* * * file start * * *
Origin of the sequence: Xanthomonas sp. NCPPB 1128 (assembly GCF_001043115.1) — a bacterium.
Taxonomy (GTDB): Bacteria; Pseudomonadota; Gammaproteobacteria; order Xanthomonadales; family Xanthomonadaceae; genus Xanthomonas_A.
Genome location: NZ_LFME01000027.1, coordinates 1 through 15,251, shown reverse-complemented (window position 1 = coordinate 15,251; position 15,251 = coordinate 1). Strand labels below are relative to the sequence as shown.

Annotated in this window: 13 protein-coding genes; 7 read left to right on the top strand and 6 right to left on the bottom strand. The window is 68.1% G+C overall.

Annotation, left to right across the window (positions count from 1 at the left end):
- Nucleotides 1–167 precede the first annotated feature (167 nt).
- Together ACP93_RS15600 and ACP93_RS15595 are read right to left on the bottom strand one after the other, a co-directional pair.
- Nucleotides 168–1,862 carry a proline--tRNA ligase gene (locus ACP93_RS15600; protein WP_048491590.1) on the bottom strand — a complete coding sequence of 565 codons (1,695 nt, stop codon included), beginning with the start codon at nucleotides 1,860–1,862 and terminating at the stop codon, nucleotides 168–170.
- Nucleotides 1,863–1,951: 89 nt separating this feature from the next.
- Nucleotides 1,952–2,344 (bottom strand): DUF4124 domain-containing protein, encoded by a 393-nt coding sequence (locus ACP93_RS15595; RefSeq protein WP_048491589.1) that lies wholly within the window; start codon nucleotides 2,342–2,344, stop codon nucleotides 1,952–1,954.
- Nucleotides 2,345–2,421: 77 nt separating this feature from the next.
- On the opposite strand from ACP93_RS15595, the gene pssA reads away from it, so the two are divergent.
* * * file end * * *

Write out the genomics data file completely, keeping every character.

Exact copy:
Origin of the sequence: Xanthomonas sp. NCPPB 1128 (assembly GCF_001043115.1) — a bacterium.
Taxonomy (GTDB): Bacteria; Pseudomonadota; Gammaproteobacteria; order Xanthomonadales; family Xanthomonadaceae; genus Xanthomonas_A.
Genome location: NZ_LFME01000027.1, coordinates 1 through 15,251, shown reverse-complemented (window position 1 = coordinate 15,251; position 15,251 = coordinate 1). Strand labels below are relative to the sequence as shown.

Annotated in this window: 13 protein-coding genes; 7 read left to right on the top strand and 6 right to left on the bottom strand. The window is 68.1% G+C overall.

Annotation, left to right across the window (positions count from 1 at the left end):
- Nucleotides 1–167 precede the first annotated feature (167 nt).
- Together ACP93_RS15600 and ACP93_RS15595 are read right to left on the bottom strand one after the other, a co-directional pair.
- Nucleotides 168–1,862 carry a proline--tRNA ligase gene (locus ACP93_RS15600; protein WP_048491590.1) on the bottom strand — a complete coding sequence of 565 codons (1,695 nt, stop codon included), beginning with the start codon at nucleotides 1,860–1,862 and terminating at the stop codon, nucleotides 168–170.
- Nucleotides 1,863–1,951: 89 nt separating this feature from the next.
- Nucleotides 1,952–2,344 (bottom strand): DUF4124 domain-containing protein, encoded by a 393-nt coding sequence (locus ACP93_RS15595; RefSeq protein WP_048491589.1) that lies wholly within the window; start codon nucleotides 2,342–2,344, stop codon nucleotides 1,952–1,954.
- Nucleotides 2,345–2,421: 77 nt separating this feature from the next.
- On the opposite strand from ACP93_RS15595, the gene pssA reads away from it, so the two are divergent.